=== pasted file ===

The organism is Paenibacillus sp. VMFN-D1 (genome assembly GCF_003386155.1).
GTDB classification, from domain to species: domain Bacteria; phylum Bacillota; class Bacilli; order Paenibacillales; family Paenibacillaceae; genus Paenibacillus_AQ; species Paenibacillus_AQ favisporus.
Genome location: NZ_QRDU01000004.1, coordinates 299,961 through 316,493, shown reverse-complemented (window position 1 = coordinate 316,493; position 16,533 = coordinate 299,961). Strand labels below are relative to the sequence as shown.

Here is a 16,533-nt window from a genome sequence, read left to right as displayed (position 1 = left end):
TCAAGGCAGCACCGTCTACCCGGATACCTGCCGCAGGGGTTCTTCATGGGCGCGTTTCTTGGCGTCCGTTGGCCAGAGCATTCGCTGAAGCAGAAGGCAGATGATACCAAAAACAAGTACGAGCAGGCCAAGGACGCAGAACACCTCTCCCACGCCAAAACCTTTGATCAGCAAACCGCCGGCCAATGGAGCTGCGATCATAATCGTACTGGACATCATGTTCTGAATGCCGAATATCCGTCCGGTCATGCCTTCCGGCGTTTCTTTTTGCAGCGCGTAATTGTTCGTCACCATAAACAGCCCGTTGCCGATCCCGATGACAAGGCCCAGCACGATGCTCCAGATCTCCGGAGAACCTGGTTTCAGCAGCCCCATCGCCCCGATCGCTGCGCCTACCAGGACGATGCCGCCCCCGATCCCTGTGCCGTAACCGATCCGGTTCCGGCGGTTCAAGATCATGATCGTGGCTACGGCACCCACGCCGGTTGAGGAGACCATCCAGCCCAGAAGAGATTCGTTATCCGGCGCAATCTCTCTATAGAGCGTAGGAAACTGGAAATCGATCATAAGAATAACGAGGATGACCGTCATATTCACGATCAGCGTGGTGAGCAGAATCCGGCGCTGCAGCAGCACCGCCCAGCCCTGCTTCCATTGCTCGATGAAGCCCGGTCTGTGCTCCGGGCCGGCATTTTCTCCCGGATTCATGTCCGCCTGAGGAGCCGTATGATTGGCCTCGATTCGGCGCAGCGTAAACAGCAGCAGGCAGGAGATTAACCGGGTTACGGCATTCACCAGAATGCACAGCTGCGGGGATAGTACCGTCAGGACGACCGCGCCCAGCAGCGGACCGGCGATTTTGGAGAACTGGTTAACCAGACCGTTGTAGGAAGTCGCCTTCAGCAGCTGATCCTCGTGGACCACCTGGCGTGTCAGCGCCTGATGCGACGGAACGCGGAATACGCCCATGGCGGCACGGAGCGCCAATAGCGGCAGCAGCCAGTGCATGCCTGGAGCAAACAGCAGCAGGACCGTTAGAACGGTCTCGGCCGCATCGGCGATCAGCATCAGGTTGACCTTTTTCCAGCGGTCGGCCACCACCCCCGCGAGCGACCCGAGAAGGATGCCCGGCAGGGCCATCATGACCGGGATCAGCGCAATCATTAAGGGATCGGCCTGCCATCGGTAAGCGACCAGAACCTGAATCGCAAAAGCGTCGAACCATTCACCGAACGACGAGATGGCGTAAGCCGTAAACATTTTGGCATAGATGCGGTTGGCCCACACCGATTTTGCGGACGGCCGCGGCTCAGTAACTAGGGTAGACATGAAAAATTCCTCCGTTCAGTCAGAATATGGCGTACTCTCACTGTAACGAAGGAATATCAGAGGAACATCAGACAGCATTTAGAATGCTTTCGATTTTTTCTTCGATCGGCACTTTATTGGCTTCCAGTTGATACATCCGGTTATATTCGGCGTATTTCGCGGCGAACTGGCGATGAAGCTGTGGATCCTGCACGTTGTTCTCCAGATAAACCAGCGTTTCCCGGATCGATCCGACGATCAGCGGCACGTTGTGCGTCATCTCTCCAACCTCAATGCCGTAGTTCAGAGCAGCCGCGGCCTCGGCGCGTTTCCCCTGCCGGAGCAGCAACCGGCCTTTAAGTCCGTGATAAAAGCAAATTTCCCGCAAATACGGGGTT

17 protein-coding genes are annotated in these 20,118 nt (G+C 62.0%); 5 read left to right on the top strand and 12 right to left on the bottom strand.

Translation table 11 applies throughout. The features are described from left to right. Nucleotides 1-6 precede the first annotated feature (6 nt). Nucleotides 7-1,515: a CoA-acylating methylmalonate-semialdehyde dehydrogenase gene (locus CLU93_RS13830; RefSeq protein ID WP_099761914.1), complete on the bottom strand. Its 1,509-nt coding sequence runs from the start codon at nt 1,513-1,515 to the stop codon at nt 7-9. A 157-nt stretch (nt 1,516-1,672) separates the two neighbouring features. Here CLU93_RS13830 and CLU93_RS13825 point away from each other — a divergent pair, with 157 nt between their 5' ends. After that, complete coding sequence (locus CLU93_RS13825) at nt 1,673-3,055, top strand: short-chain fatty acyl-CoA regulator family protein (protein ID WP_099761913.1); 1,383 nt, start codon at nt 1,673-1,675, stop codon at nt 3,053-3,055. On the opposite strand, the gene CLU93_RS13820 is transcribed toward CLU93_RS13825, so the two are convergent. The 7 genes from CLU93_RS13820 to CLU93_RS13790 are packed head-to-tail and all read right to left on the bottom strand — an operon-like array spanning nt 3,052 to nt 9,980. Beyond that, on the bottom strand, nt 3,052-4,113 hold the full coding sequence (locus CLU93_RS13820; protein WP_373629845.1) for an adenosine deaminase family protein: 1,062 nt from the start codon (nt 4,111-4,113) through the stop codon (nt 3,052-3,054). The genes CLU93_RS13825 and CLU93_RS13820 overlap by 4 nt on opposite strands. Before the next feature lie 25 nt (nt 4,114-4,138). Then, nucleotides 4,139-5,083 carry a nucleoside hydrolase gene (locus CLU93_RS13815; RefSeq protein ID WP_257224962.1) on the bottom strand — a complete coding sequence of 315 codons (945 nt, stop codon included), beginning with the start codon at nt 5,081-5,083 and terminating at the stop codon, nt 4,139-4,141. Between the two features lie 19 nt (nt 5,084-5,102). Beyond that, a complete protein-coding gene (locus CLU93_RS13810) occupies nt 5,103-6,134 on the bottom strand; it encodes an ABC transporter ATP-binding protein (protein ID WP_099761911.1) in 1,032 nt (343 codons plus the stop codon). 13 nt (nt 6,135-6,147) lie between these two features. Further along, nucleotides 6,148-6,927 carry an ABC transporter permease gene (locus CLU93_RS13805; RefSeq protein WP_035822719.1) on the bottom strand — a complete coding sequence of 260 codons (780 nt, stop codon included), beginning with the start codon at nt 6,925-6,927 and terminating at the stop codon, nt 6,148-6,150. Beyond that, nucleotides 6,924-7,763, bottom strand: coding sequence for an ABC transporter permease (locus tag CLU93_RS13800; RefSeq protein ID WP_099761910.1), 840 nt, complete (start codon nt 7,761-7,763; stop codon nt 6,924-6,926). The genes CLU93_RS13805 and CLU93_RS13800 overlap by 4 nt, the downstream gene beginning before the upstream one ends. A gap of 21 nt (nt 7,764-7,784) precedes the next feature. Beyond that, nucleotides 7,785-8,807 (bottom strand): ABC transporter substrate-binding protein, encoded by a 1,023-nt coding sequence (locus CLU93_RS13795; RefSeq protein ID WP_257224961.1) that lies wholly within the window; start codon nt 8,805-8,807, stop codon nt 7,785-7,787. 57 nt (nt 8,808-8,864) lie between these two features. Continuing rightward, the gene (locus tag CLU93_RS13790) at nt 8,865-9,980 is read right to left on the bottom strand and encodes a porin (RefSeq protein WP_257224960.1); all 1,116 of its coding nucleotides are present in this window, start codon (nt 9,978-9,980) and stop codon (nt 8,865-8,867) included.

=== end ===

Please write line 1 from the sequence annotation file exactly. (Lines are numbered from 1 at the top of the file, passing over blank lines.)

The organism is Paenibacillus sp. VMFN-D1 (genome assembly GCF_003386155.1).